"So if we have to turn them loose or they get released, they're coming back to your neighborhood and my neighborhood,” he said. “These drunks will run over your children and they will run over my children.”
The increasingly aggressive push by ICE is echoed by the White House. President Trump has attempted to defund sanctuary cities by executive order -- a move that was blocked by a federal judge -- and has threatened to send illegal immigrants straight to sanctuary cities.
"They're not too happy about it," he told supporters in Wisconsin in April. "That was my sick idea, I have to tell you."
Meanwhile, within the Department of Homeland Security, U.S. Citizenship and Immigration Services Acting Director Ken Cuccinelli has been calling out Montgomery County, Md. Executive Mark Elrich for introducing sanctuary policies in July -- after which there was a spate of sex crimes allegedly committed by illegal immigrants.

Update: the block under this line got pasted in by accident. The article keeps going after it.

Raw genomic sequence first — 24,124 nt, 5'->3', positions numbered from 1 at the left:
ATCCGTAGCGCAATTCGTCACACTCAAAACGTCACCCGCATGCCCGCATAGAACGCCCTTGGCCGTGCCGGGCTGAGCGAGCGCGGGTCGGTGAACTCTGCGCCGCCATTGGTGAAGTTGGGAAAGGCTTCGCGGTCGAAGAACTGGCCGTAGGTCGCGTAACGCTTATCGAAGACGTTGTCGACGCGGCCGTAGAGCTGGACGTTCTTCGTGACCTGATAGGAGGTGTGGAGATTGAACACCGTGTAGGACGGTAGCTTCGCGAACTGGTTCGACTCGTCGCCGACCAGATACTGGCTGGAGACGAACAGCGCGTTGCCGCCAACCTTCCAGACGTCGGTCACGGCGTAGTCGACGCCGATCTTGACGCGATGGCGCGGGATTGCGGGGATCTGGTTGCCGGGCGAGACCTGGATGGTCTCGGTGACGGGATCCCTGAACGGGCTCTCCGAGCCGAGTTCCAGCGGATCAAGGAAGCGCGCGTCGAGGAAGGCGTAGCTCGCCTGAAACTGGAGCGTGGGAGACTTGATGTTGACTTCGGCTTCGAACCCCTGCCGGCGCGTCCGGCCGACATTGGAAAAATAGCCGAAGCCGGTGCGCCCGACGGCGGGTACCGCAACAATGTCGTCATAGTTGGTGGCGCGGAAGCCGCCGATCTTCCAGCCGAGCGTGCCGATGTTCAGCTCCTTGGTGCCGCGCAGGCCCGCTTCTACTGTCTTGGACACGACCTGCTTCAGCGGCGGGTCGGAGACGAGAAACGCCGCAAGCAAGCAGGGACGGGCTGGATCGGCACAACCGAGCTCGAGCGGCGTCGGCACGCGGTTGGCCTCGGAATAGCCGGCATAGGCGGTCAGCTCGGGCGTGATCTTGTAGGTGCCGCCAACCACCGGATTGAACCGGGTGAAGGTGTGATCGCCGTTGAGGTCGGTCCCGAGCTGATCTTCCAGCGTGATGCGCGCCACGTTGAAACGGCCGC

After Elrich lumped critics such as Cuccinelli in with “neo-Nazi sympathizers,” Cuccinelli challenged him to a televised debate.
“I’ll defend children and crime victims, Elrich can defend rapists and murders who shouldn’t even be in this country. What do you say, Mr. Chairman?” Cuccinelli tweeted
But this week, Elrich reportedly rolled back parts of the executive order and correctional officers have been ordered to give ICE agents clearance to "identified areas" of the jail to "ensure that transfers are conducted in a safe environment."
“I guess 9 sexual assaults in 9 weeks - many preventable - was enough,” Cuccinelli said in response to the news.
There have also been other signs that public discontent with sanctuary cities is growing. In the city of Tucson, Arizona, voters on Tuesday overwhelmingly rejected a measure to make the city an official sanctuary city and impose even more measures on officers trying to enforce federal immigration law.